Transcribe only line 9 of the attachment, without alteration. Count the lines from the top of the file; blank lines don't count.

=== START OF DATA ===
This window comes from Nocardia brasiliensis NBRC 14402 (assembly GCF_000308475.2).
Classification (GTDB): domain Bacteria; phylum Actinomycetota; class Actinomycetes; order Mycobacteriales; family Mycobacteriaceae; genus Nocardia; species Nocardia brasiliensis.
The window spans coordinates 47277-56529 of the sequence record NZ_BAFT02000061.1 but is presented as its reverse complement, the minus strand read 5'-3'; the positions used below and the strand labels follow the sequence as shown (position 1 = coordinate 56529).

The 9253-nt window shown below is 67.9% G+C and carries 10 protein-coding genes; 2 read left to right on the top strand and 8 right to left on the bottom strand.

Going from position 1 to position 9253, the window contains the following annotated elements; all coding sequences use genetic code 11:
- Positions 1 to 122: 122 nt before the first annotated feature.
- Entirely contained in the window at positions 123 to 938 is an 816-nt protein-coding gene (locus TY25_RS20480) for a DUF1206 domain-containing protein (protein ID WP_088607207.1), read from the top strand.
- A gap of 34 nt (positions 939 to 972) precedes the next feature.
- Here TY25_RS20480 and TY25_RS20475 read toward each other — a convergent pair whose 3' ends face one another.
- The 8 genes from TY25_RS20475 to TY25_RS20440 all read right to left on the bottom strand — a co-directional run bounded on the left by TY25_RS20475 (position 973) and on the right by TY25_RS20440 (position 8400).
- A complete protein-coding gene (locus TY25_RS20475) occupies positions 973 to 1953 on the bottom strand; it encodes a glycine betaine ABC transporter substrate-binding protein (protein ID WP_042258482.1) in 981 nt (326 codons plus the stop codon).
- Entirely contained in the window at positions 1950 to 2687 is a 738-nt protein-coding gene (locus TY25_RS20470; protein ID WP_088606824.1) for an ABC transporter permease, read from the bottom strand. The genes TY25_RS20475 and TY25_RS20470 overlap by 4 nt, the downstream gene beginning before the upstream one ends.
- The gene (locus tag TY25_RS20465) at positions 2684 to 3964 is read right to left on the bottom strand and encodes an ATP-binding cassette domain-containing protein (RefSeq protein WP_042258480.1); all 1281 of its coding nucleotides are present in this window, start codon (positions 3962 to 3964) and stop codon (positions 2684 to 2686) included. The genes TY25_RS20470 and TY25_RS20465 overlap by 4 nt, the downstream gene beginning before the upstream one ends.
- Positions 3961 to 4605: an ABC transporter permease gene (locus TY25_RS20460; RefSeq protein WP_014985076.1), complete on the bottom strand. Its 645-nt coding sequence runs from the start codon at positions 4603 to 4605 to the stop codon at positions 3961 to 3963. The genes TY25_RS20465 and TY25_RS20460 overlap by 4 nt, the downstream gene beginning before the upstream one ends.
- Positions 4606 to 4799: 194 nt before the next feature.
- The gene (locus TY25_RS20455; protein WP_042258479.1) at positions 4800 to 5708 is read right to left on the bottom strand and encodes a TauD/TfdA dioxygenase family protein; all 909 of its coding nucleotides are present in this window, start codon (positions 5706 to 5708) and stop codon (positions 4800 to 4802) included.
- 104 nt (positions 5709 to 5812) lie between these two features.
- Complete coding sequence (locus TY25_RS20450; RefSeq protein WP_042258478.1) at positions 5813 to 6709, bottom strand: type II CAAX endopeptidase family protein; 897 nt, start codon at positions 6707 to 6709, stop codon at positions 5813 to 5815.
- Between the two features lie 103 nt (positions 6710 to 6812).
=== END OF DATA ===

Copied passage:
- Here TY25_RS20480 and TY25_RS20475 read toward each other — a convergent pair whose 3' ends face one another.